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Follow Jon Krawczynski on Twitter:http://twitter.com/APKrawczynski

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Toronto Raptors star Kawhi Leonard out against Wizards

Toronto Raptors star Kawhi Leonard out against Wizards

The Wizards will catch a break on Saturday night when they host the Toronto Raptors in the second game of their regular season, as Raptors superstar Kawhi Leonard is being held out due to rest.

Leonard, who has been dominant so far for the 2-0 Raptors, is being limited in back-to-backs after he missed 73 games last season due to a quadriceps injury. The Raptors played the night before against the Celtics.

With Leonard out, the Raptors will likely rely on C.J. Miles and O.G. Anunoby at the small forward position. Shooting guard Delon Wright is also out with a shoulder injury.

Though Leonard and Wright are out of the mix, Toronto still has plenty of talent including All-Star point guard Kyle Lowry. Lowry is averaging 21 points, seven assists and 3.5 rebounds through two games. 

Serge Ibaka has been their third-leading scorer with 15 points per game to go along with 6.5 rebounds. They also acquired Danny Green in the Leonard deal and he's off to a strong start with 12.5 points and five rebounds per game.

Leonard's absence may be noticed more on the defensive end, as he is one of the best in the NBA on the perimeter. That could make things a bit easier for Bradley Beal and Otto Porter Jr.

The Wizards and Raptors next play on Nov. 23. That game is in Toronto.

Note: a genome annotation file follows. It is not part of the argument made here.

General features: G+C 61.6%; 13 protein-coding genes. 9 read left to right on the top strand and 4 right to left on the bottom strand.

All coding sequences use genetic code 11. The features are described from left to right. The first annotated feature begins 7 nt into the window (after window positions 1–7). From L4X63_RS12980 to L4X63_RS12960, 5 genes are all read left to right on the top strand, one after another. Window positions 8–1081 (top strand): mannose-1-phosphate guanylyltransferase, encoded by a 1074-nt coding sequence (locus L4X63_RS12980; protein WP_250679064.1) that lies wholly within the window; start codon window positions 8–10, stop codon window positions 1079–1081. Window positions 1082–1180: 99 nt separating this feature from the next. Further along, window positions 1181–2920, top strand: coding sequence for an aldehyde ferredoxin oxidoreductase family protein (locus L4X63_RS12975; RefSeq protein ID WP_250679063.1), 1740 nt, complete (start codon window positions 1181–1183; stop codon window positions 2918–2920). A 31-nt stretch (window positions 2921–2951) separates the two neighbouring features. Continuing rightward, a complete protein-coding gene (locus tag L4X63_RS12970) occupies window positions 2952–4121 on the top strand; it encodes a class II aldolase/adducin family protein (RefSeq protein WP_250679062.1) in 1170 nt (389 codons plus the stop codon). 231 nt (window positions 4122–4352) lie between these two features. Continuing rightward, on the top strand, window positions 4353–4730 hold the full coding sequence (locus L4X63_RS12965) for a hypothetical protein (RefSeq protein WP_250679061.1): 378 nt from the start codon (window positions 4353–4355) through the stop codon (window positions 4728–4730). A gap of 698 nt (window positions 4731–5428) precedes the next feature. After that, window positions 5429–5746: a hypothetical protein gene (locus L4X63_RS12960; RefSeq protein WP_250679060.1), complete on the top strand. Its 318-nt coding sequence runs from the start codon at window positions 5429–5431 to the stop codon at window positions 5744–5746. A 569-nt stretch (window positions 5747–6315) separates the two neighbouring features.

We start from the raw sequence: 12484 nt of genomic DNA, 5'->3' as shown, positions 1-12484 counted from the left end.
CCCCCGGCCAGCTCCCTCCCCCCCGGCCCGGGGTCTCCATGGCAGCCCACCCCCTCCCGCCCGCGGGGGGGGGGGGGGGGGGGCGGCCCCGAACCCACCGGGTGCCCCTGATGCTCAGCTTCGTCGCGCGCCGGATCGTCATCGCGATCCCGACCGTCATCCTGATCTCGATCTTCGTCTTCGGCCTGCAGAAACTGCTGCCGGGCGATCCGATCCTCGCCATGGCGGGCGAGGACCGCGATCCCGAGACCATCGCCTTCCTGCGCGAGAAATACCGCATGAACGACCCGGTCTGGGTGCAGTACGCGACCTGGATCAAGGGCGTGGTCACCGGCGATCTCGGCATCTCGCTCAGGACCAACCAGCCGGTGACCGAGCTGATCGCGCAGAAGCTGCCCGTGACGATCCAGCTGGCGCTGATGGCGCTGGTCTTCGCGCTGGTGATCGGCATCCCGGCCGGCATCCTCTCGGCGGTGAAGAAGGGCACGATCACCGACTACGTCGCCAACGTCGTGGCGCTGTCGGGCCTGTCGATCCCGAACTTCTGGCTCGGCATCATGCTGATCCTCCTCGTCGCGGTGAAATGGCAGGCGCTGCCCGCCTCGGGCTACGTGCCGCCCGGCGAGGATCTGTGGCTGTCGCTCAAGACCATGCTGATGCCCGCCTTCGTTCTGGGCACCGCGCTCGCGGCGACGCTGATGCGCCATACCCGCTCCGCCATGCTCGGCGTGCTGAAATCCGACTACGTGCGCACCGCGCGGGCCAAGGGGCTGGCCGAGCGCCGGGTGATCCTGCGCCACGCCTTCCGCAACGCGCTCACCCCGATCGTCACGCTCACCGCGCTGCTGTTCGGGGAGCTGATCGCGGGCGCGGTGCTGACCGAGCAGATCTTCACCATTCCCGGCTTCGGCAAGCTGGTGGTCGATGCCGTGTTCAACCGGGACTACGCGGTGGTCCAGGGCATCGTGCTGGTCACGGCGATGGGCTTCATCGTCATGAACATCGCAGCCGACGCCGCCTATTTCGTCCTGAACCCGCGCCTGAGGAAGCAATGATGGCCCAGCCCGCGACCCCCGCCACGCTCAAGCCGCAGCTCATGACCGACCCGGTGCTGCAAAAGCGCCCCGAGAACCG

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'It's a house divided': The Redskins-Cowboys rivalry is affecting these 'Skins' families

'It's a house divided': The Redskins-Cowboys rivalry is affecting these 'Skins' families

Zach Brown is a fearless player. Turns out, Zach Brown's dad is pretty fearless, too.

That first statement is one you can confirm by watching the Redskins linebacker play each time he takes the field, often times hurt.

The second statement, on the other hand, was confirmed earlier this week in an interview between Brown and JP Finlay about the Washington-Dallas rivalry.

"It got under our skin, knowing we got swept by them [last year]," the defender told Finlay after a weekday practice. "You just hate to go back home and hear them talk so much trash."

The leader of the brave "them" who actually taunt a 250-pound LB following a loss? Oh, just Brown's father, who's a diehard Cowboys supporter.

"My dad was giving it to me," he said while looking back on the 2017 season. "I said, 'Don't worry about it. Next year's gonna be a different movement.'"

"I'm gonna talk trash at the end of this season," Brown added. "It's a house divided."

Adrian Peterson knows what Brown's talking about. The Texas native even went as far as to break down exactly how his own house is divided.

According to him, 75-percent of his family are all about the Cowboys, 10-percent are looking for him to put up good numbers in a 'Boys victory and the final 15-percent have converted to the burgundy and gold.

Rookie corner Greg Stroman can relate as well. The Virginia kid who'll be making his debut in the series he's very familiar with said his grandma and her relatives fall on both sides of the matchup.

Stroman does have one advantage over Brown and Peterson, though. Unlike the two veterans, he was able to get his entire family's rooting interests in order for Sunday, at least.

"They all bought in now," he said.